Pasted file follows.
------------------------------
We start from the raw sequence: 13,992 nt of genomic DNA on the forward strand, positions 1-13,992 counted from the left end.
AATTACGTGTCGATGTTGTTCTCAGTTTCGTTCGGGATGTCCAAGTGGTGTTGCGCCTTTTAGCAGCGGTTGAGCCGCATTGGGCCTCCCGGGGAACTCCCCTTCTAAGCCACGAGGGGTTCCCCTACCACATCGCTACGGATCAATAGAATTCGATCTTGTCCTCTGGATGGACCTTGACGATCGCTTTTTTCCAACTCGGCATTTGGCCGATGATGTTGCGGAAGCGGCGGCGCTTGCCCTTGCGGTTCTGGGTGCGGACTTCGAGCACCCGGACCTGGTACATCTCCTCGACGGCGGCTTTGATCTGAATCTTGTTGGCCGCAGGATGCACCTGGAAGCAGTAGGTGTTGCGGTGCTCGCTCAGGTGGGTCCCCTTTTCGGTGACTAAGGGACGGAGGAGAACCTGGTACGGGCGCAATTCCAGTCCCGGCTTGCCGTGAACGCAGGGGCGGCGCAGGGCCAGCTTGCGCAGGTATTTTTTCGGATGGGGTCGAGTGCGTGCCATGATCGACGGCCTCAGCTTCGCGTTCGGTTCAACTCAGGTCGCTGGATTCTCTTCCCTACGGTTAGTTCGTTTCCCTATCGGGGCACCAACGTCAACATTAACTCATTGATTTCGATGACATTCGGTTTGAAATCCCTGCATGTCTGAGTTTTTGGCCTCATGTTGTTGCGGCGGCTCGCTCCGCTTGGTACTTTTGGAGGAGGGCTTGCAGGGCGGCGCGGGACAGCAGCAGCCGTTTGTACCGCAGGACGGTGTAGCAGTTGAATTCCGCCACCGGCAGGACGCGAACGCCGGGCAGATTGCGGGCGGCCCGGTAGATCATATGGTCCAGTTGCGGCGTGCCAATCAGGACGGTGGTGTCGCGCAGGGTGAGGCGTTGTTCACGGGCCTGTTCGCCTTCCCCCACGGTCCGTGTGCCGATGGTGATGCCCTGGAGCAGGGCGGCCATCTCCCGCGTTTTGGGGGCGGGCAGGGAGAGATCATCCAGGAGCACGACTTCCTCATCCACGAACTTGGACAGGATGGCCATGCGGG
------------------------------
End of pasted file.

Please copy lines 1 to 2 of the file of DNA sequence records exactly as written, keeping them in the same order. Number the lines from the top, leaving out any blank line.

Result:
We start from the raw sequence: 13,992 nt of genomic DNA on the forward strand, positions 1-13,992 counted from the left end.
AATTACGTGTCGATGTTGTTCTCAGTTTCGTTCGGGATGTCCAAGTGGTGTTGCGCCTTTTAGCAGCGGTTGAGCCGCATTGGGCCTCCCGGGGAACTCCCCTTCTAAGCCACGAGGGGTTCCCCTACCACATCGCTACGGATCAATAGAATTCGATCTTGTCCTCTGGATGGACCTTGACGATCGCTTTTTTCCAACTCGGCATTTGGCCGATGATGTTGCGGAAGCGGCGGCGCTTGCCCTTGCGGTTCTGGGTGCGGACTTCGAGCACCCGGACCTGGTACATCTCCTCGACGGCGGCTTTGATCTGAATCTTGTTGGCCGCAGGATGCACCTGGAAGCAGTAGGTGTTGCGGTGCTCGCTCAGGTGGGTCCCCTTTTCGGTGACTAAGGGACGGAGGAGAACCTGGTACGGGCGCAATTCCAGTCCCGGCTTGCCGTGAACGCAGGGGCGGCGCAGGGCCAGCTTGCGCAGGTATTTTTTCGGATGGGGTCGAGTGCGTGCCATGATCGACGGCCTCAGCTTCGCGTTCGGTTCAACTCAGGTCGCTGGATTCTCTTCCCTACGGTTAGTTCGTTTCCCTATCGGGGCACCAACGTCAACATTAACTCATTGATTTCGATGACATTCGGTTTGAAATCCCTGCATGTCTGAGTTTTTGGCCTCATGTTGTTGCGGCGGCTCGCTCCGCTTGGTACTTTTGGAGGAGGGCTTGCAGGGCGGCGCGGGACAGCAGCAGCCGTTTGTACCGCAGGACGGTGTAGCAGTTGAATTCCGCCACCGGCAGGACGCGAACGCCGGGCAGATTGCGGGCGGCCCGGTAGATCATATGGTCCAGTTGCGGCGTGCCAATCAGGACGGTGGTGTCGCGCAGGGTGAGGCGTTGTTCACGGGCCTGTTCGCCTTCCCCCACGGTCCGTGTGCCGATGGTGATGCCCTGGAGCAGGGCGGCCATCTCCCGCGTTTTGGGGGCGGGCAGGGAGAGATCATCCAGGAGCACGACTTCCTCATCCACGAACTTGGACAGGATGGCCATGCGGG